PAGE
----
Prefabricerade badrumsmoduler - Är det en effektiv metod och i vilka projekt passar det?

Detta är en M1-uppsats från Lunds universitet/Byggproduktion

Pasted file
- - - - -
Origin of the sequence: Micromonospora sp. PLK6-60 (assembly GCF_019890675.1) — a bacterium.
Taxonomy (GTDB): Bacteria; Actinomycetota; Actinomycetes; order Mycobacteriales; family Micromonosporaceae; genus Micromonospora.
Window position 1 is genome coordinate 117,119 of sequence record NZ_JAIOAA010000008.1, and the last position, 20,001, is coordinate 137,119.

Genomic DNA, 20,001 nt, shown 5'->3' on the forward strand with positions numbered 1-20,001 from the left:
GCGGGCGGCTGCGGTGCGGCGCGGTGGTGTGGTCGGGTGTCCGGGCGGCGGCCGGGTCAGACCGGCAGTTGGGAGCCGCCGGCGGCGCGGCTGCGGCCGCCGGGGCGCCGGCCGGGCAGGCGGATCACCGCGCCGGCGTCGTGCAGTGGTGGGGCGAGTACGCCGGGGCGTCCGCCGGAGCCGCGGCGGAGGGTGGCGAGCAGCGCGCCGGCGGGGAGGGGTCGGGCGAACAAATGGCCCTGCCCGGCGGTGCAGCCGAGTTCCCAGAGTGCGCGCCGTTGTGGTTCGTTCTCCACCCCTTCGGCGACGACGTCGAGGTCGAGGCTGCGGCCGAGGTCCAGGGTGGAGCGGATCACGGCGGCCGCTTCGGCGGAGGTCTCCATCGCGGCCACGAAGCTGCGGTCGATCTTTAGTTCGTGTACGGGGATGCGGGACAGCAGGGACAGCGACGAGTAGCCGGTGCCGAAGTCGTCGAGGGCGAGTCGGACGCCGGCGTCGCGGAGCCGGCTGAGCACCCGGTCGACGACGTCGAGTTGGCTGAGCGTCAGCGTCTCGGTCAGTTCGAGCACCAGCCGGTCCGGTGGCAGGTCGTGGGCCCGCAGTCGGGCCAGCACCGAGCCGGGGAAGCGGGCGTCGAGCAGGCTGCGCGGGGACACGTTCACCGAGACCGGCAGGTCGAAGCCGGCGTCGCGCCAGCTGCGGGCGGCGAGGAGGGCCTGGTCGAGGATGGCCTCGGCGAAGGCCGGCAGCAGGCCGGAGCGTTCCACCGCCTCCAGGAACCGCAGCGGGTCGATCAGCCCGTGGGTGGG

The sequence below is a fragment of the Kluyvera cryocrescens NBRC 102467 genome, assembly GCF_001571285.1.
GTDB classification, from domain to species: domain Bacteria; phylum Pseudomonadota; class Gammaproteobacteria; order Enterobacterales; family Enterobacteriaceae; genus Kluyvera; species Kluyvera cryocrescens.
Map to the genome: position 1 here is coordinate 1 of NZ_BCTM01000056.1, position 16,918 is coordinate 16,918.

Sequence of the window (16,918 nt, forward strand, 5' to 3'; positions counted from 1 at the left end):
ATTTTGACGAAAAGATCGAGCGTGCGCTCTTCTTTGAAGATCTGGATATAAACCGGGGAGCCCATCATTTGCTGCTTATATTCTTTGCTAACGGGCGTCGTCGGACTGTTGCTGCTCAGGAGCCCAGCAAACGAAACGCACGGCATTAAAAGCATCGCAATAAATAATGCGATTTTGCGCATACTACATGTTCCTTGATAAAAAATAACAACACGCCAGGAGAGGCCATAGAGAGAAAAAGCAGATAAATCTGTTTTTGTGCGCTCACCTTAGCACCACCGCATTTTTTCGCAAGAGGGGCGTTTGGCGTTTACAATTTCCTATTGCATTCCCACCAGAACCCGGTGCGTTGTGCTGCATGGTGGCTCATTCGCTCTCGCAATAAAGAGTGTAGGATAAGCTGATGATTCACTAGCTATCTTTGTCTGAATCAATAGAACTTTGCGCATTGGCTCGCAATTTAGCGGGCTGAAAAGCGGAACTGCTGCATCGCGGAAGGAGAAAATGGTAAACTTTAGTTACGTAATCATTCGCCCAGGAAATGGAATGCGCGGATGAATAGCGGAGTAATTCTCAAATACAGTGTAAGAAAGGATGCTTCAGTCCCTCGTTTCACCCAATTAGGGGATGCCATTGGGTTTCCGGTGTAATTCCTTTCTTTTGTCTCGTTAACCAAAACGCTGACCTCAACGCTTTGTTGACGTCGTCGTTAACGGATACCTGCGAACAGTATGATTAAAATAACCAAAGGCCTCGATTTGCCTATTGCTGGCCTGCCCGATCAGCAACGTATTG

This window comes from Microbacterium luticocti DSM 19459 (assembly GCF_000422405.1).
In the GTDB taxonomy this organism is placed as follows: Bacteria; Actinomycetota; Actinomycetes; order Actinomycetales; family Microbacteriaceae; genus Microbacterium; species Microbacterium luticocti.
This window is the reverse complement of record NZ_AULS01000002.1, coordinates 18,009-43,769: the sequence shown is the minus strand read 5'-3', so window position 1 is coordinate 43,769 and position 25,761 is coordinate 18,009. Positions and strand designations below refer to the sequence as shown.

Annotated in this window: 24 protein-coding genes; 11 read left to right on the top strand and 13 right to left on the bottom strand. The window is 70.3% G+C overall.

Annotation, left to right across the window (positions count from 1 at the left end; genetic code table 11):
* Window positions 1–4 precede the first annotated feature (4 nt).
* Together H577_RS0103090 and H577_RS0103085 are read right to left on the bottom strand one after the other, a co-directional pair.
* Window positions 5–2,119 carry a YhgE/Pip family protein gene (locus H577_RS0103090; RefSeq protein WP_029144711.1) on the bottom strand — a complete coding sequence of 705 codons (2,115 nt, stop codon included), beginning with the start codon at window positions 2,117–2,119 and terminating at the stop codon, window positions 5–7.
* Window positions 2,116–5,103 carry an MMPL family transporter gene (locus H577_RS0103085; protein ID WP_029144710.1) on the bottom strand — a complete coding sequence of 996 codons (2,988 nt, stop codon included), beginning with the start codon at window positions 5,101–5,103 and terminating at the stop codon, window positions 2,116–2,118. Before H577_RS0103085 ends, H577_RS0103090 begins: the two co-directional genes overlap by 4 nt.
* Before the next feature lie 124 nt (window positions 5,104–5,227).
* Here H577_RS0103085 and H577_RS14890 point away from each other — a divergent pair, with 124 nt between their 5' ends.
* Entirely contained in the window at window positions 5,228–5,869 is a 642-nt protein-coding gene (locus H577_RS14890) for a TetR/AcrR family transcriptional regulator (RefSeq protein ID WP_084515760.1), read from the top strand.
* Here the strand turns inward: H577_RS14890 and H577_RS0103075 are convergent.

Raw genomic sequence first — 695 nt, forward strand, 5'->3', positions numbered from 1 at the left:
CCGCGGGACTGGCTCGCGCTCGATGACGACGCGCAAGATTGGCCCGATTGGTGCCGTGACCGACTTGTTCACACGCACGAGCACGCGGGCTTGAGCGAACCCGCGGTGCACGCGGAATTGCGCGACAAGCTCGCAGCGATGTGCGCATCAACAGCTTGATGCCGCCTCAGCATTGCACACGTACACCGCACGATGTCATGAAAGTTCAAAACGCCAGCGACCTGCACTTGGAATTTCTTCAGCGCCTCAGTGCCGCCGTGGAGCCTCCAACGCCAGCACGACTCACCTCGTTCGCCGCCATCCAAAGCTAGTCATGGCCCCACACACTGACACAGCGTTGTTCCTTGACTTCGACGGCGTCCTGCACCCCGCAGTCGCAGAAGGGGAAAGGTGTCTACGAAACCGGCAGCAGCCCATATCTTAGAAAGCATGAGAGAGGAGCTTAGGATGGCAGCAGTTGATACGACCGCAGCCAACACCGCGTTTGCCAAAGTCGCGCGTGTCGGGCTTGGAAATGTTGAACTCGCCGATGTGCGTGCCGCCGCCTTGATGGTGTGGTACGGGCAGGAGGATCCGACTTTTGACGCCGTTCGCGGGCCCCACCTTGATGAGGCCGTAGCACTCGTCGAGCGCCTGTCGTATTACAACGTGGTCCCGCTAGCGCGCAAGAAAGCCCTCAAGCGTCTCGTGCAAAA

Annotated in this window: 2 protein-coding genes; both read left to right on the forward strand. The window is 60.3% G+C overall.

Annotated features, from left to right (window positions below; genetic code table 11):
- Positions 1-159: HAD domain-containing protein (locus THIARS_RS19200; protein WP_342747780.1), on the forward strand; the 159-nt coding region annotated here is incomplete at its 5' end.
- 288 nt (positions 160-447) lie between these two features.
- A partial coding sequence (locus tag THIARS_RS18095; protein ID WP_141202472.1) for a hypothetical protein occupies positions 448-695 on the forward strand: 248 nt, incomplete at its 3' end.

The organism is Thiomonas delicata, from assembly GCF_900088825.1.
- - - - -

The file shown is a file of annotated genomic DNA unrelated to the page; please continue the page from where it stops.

Sammanfattning: The housing shortage in Sweden means that a lot of focus is placed on finding new efficient methods that allow for a faster and more cost-effective construction. The type of industrial construction that was used in the so called Million Program in Sweden in the 60s and 70s was substandard in many ways and has given many Swedes a negative image of what industrialized construction and prefabrication means. The bathroom is a part of the home that historically has caused a lot of problems in Swedish buildings. Prefabricated bathrooms are a construction method that could allow for a more efficient construction production in comparison to a traditional site-built bathroom, while maintaining quality and standard. The purpose of this study is to examine whether prefabricated bathrooms are efficient or not, and in which type of projects they are suitable. With the aim of answering the research questions, a case study has been carried out including both a building project using prefabricated bathrooms and a project using site-built bathrooms. Data has been collected through observations during site visits, literature studies and interviews with actors within and outside the case study. For the interviews, people with relevant professional roles and experiences have been selected from three different construction companies in Sweden. Two different building systems, semi-prefabricated and fully prefabricated building system, have been studied in building projects where bathroom modules have been used. In the project with prefabricated bathrooms, where a semi-prefabricated building system is used, it was noted that the most critical activity was the curing of the concrete in the slabs. More specifically, since the modules are self- supporting and thus do not carry any loads, a higher concrete quality must be used to achieve sufficient strength in the slabs. Additionally, a recess must be made in the slab to make place for the module and its underlying drain pipes. The floor slab then needs to cure for 12 days between casting and assembly of the bathroom modules. This means that the construction project must include at least three stairwells at the same time, for the use of the crane to be efficient. The saving of time that the project resulted in through the use of prefabricated bathroom modules, occurred when the inside of the building was done as a result of the activities that were eliminated. The time of the frame-work was however extended because of the curing of the concrete. A saving of 3 resources, a craftsman, a tiler and a plumber, was obtained. Bathroom modules in combination with a fully-prefabricated building system meant the same saving of time and resources with the inside walls, but did not lengthen the frame-work process. Another advantage with prefabricated bathrooms, is an improvement of the work environment, since the amount of people, materials and work on the site is decreased. The many rules and requirements controlling the construction of site-built bathrooms are also not needed to take into consideration since the bathroom modules are type approved. The optional choices that can be made by the customers are limited in bathroom modules compared to on-site bathrooms. The customers can either not make any choices at all or the choices need to be made very early, in a stage when a lot of the apartments in a project have not even been sold yet. This is a reason to why prefabricated bathrooms are best suited in condominiums where the target group has less requirements on the apartment aesthetics or student accommodations or hotels. The method is not suitable in exclusive housing projects where the customers want to significantly influence the design of their homes.

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